She let the phone ring for an entire minute before hanging up. Always realistic, she knew that it might take her a couple of days to get in touch with him, so she controlled her impatience and changed into her gym clothes. A workout was always good for stress, and she liked staying in shape anyway. Visits to the gym three days a week, plus jogging, kept her fit.
Still, as soon as she returned home a couple of hours later, she picked up the telephone and hit the redial button. To her surprise, after the first ring there was a click as the receiver was lifted and a brusque, only slightly slurred "Yeah?" barked into her ear.
"Rick, it's Jillian. Are you going to be home tonight?"
"Why?" The second word was guarded, suspicious.
"I want to look through those boxes of Dad's old papers."
"Just to look through them. We never have, you know. We don't know what's in there."
"So what does it matter now?"
"I don't guess it does. I'm just curious." Instinctively she didn't let Rick know how much she hurt inside or how she needed that contact with their father.
"I don't have time to sit here and watch you trip down memory lane," he said, totally bypassing the possibility of letting her pick up the boxes and carry them home with her. Rick would never give up what he perceived as an advantage over her.
"Okay," she said. "Forget it. It was just an idea. Bye."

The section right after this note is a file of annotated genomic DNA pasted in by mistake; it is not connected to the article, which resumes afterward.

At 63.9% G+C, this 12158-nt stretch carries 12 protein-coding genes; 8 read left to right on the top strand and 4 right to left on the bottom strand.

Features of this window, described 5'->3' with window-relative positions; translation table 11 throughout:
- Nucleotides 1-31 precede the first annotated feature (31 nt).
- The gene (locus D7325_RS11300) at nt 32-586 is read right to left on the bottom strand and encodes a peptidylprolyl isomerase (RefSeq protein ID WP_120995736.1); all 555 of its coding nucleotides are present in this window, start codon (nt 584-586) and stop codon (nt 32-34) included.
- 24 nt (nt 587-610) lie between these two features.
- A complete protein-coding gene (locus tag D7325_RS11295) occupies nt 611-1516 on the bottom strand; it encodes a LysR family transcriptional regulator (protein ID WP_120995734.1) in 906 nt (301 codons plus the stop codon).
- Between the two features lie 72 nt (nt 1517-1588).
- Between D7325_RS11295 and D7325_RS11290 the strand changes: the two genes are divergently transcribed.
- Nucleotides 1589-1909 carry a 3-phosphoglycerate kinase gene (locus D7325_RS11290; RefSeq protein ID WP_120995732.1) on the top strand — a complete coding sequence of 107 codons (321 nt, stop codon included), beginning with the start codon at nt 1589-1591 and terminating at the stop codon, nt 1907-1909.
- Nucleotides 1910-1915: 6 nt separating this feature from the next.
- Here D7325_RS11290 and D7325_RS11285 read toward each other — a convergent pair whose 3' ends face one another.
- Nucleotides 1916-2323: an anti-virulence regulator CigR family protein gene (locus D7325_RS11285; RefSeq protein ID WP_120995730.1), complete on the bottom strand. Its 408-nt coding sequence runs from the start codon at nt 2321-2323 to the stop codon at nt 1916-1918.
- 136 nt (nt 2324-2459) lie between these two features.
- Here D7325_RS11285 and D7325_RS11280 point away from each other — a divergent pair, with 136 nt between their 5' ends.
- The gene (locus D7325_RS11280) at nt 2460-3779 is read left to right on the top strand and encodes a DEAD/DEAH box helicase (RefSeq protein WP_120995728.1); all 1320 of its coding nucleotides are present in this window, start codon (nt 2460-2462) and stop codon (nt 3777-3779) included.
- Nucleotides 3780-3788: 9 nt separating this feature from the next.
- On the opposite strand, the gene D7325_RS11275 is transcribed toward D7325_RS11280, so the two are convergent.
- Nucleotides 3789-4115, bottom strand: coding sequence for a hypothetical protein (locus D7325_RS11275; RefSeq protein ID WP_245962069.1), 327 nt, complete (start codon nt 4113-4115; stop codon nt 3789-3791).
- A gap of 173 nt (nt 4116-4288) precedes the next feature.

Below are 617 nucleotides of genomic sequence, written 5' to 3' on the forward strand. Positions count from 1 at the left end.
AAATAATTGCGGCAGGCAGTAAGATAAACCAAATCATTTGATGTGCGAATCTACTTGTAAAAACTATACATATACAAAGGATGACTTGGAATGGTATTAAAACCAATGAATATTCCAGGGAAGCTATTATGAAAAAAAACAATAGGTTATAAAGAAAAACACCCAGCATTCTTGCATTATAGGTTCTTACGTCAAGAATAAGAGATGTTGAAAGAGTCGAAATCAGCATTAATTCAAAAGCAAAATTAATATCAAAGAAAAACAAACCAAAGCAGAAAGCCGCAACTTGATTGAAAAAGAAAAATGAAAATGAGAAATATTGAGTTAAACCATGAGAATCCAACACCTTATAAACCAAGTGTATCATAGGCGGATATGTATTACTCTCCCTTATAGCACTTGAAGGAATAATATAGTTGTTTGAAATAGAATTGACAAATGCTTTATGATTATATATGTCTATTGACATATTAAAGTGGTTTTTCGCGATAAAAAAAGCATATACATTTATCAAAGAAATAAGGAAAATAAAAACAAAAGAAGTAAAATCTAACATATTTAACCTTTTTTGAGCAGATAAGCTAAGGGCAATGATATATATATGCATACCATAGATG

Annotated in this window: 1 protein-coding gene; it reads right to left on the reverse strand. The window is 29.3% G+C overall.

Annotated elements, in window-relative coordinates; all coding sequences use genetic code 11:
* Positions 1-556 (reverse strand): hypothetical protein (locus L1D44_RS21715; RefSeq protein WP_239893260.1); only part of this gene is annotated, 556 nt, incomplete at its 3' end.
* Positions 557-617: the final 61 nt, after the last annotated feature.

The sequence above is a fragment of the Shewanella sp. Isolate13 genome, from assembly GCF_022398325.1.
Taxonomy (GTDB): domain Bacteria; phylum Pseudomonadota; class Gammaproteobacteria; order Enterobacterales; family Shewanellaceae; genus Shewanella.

"Wait," he said hurriedly. She could almost feel him thinking, picture the idea forming in his mind. "Uh...I guess you can come over. And, uh, do you think you can spare some cash? I'm a little short."
"Well, I don't know," she said, not wanting him to think it had been too easy and maybe change his mind. "How much cash?"
"Not much. Maybe a hundred."
"Okay, okay, make it fifty."
"I don't know," she said again. "I'll see what I have."
"Are you coming over now?" he asked.
"Sure, if you're going to be there."
"I'll be here." He dropped the phone, crashing it in her ear. Jillian shrugged as she hung up. Every contact with Rick was like that. Sometimes she wondered if he would ever see the futility of trying to spite her.
She checked her wallet to make sure she had fifty dollars in cash; she did, but it would wipe her out until she could get to an automatic teller, something she didn't like to do at night. She had plenty of gas in her car, though, so she wouldn't need cash for anything that night. It was worth fifty bucks to her to be able to go through her father's papers right away, when she needed bolstering. She seldom did, being solidly planted on her own two feet, but sometimes even the most resilient plant wilted. Tonight her leaves were definitely drooping.